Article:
Advantages of Homeschooling
High School: Senior Year
The advantages of homeschooling high school really shine through during the 12th grade. The freedom to choose the right curricula, explore subjects of interest through fine arts, sports, clubs, and community service have shaped her into the young adult she is today.
But she'll need your help this year completing college applications, meeting financial aid deadlines, and choosing the right school.
High School Senior Checklist
- Sign your student up for the SAT or ACT if you haven't already done so. If last year's scores were not satisfactory, take the test again. Check out my homeschool high school testing tips to learn how to prepare, plan, and register for the SAT and ACT. Check the schedule for the test you want, then register at least 4-6 weeks before the test date.
Keep a calendar or homeschool planner
specifically for important dates such as the deadlines to register for standardized tests, test days, college preview days,
and deadlines for admissions, scholarships, and other financial aid for each college.
- Continue scheduling challenging courses.
Encourage your student to take Advanced Placement (AP) or Honors classes, if possible, or consider taking courses at a local college that offers dual enrollment (credit for high school and college). The flexibility of class schedule is also one of the advantages of homeschooling high school.
Continue taking foreign language, english, math, and science.
- Continue working on your high school resume.
List education, school and community organizations/activities, school honors and awards, community honors and awards, paid and unpaid work experience, and references.
- Narrow college choices.
Get information from colleges or universities that your student is interested in. You can request catalogs and brochures online or at a local college fair.
- You and your senior should schedule as many college visits as possible. Your family can meet with representatives from the admissions and financial aid offices, talk with current students, and take a family tour of the campus.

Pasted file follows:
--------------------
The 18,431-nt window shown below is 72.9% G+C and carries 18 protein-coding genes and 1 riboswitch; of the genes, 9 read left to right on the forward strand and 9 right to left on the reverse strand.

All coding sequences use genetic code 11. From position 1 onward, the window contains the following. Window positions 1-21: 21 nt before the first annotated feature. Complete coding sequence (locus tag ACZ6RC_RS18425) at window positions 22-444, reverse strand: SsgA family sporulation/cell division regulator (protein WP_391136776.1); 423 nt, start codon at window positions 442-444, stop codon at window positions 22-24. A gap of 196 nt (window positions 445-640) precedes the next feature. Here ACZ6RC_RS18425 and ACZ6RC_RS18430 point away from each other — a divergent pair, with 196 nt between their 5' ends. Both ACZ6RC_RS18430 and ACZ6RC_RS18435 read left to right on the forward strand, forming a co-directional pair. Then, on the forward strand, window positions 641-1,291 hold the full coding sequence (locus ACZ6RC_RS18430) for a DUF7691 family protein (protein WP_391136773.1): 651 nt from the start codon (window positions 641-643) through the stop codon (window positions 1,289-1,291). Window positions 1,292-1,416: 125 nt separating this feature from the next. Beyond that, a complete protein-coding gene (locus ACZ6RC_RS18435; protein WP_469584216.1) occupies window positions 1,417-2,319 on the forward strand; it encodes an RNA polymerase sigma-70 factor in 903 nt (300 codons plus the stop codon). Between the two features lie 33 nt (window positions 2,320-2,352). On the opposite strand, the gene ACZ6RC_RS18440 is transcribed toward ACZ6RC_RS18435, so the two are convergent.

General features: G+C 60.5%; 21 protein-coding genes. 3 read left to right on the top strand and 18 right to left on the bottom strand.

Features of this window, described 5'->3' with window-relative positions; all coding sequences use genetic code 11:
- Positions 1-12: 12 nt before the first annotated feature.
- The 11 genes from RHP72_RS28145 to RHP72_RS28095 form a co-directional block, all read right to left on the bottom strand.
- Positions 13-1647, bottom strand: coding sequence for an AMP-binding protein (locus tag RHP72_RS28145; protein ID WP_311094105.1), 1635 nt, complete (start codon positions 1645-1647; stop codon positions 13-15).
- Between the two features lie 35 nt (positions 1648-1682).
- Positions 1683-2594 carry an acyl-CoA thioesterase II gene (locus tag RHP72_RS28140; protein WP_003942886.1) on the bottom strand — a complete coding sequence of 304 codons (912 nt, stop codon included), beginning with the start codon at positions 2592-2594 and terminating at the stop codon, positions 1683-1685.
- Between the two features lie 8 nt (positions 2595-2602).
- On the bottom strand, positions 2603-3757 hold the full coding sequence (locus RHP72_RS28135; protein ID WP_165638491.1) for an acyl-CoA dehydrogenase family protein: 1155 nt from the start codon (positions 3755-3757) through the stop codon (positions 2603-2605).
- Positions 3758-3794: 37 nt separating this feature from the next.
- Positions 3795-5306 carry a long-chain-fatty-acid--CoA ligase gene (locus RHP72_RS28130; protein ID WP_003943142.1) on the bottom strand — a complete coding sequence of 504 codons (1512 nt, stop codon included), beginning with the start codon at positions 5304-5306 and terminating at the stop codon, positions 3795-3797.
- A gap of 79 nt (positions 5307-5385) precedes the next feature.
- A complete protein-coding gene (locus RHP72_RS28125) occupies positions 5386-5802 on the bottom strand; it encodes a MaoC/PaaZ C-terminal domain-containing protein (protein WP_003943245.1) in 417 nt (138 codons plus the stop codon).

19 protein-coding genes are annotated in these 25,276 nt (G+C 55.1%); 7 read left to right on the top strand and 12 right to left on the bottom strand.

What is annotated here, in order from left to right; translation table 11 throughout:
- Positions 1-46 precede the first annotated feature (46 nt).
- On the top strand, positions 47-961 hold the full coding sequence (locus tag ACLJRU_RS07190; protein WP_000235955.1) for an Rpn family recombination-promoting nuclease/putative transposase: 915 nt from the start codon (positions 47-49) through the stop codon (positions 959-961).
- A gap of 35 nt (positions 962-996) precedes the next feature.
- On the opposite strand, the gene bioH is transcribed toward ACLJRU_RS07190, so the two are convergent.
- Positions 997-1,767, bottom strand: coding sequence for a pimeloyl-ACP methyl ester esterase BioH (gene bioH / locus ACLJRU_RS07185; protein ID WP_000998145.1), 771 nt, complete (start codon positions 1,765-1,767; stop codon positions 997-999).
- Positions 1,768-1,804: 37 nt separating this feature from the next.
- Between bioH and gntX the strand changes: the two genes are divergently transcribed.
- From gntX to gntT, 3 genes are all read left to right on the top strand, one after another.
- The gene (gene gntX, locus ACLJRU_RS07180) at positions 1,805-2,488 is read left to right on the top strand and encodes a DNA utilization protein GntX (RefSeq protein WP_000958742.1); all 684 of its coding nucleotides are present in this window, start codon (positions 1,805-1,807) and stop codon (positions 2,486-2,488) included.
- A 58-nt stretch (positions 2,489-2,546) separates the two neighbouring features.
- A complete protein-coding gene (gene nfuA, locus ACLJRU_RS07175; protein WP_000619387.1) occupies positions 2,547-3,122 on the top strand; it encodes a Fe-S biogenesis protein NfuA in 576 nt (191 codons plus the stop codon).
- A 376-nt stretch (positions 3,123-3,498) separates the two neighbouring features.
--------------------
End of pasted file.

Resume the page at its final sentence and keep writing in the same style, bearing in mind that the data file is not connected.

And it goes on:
- Attend financial aid seminars and college preview days. These are special events for potential students usually held in the fall or spring (or both).
You can visit academic departments, speak with faculty, and attend academic, admissions, and financial aid sessions to learn more about the school and what it has to offer. You'll also
have a guided tour and get a chance to talk to current students about their experiences on campus.
TIP: Prepare a list of questions to ask before you go. It's difficult to get a lot of specific information with telephone calls and web sites. Take advantage of your one-on-one time with the people who can give you the answers you need.
- Check with your top college choices.
Make sure student is taking the high school classes they require for admission. Be sure to check on the english, history, math, science, and foreign language requirements. Having a parent as your personal guidance counselor is one of the many advantages of homeschooling high school.
Request applications and financial aid information from each. You may be able to complete an online application.
- Ask for recommendations from a teachers or employers.
Provide each of them with your high school resume and stamped and addressed envelope(s) to the colleges of your choice.
- Start searching for scholarship possibilities. Check out the state and local resources. Apply for all that are applicable to you.
- Continue to encourage hard work and good grades.
- START THE APPLICATION PROCESS.
- Have your student write college application essays and proofread the drafts.
College admissions counselors will see the many advantages of homeschooling if you submit a well-written essay. Don't be afraid to contact them. They may even be willing to review your draft before you turn in the final essay.
- Apply for admission at your chosen colleges.
- Also send your high school transcripts to each college.
Keep copies of everything you send and make a note of the date it was submitted.
- Ask the colleges about your financial aid eligibility.
If eligible, apply early. Many financial aid deadlines are in February, so make sure your application is
received before this date.
- Continue academic enrichment programs.
Try workshops or camps that focus on art, music, science, or drama. You may want to keep a special portfolio to highlight special talents, such as art or photography.
- Continue extracurricular activities.
Encourage your child to seek a leadership position in a club or organization such as Key Club, 4-H Club, or a Homeschool Honor Society. Colleges like to see well-rounded students with leadership experience.
- Complete the Free Application for Federal Student Aid (FAFSA) as soon as possible after January 1st.You can find it at www.fafsa.ed.gov. Don't forget to keep a copy for yourself.
- Verify that all transcripts, test scores, and application materials have been received by colleges.
- Look for acceptance letters and financial aid offers around mid-April.
- Be sure to visit your college of choice before accepting.
- Notify all colleges about your decision to accept/reject admission or aid by May 1st.
- Update your resume/portfolio. Report cards; Awards/honors; Church and community activities; Volunteer and paid work. Include job descriptions and responsibilities.
- Plan a summer job or apprenticeship, if possible. Freedom to choose and flexibility are just two advantages of homeschooling that have enabled our children to have opportunities that prepare them for college and the real world.
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